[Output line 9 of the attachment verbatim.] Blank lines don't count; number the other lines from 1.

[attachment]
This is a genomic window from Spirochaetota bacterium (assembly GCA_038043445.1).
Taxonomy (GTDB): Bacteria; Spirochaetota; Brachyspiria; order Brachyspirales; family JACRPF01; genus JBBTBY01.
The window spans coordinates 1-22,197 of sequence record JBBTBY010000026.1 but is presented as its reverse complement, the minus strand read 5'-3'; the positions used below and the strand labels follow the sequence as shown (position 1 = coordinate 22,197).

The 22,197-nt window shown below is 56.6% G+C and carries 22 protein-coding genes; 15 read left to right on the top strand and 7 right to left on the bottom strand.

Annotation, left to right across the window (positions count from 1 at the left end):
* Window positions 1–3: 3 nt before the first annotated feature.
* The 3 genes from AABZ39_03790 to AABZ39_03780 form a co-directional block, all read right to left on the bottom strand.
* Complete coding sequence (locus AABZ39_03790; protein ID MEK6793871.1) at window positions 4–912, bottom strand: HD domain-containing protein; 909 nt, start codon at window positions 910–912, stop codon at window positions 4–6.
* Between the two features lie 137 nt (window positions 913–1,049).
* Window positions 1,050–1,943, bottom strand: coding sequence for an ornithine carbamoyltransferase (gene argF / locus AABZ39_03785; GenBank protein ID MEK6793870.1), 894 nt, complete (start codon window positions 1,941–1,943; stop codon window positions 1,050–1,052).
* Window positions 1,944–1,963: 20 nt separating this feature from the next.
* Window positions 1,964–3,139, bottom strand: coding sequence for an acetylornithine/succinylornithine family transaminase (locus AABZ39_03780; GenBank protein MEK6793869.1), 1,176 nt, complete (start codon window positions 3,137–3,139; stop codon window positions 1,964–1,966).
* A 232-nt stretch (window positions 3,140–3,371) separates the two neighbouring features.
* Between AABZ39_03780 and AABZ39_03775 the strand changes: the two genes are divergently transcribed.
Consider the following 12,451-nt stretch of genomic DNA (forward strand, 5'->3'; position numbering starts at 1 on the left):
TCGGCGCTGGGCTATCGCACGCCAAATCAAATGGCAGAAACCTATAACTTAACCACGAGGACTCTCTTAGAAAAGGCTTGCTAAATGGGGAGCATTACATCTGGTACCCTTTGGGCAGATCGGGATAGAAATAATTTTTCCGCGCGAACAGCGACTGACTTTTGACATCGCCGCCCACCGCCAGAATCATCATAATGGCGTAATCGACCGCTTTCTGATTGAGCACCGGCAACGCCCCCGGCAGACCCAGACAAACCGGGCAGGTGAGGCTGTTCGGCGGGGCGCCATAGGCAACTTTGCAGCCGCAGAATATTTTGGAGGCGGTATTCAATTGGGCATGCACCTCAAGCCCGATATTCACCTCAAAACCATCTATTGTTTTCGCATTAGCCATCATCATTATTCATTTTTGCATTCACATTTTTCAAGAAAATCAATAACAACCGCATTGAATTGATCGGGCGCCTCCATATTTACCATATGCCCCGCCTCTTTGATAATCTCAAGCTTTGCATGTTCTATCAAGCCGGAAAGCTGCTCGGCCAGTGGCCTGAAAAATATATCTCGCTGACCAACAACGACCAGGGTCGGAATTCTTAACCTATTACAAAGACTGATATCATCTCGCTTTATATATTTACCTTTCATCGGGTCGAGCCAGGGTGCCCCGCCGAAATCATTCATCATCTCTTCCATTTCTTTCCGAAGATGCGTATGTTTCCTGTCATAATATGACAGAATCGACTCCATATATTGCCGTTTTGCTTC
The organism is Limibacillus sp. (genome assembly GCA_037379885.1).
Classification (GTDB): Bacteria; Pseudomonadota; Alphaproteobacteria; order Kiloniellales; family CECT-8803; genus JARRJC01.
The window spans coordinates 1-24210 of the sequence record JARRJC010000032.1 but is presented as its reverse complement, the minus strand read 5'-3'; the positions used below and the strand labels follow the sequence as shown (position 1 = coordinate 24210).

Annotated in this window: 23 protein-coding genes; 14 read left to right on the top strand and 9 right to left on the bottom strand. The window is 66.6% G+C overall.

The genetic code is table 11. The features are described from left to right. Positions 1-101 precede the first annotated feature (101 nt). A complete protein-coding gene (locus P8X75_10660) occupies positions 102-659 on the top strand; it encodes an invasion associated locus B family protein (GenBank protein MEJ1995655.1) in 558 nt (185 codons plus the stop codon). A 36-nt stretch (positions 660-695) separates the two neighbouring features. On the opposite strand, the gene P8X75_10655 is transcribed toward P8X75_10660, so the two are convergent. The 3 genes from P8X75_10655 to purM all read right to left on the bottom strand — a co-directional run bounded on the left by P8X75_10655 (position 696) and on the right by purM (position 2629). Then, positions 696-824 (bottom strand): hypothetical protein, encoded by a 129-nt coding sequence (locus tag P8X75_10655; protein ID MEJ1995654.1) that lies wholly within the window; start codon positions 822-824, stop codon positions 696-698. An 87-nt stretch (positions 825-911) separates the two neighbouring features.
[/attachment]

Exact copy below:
* Between the two features lie 137 nt (window positions 913–1,049).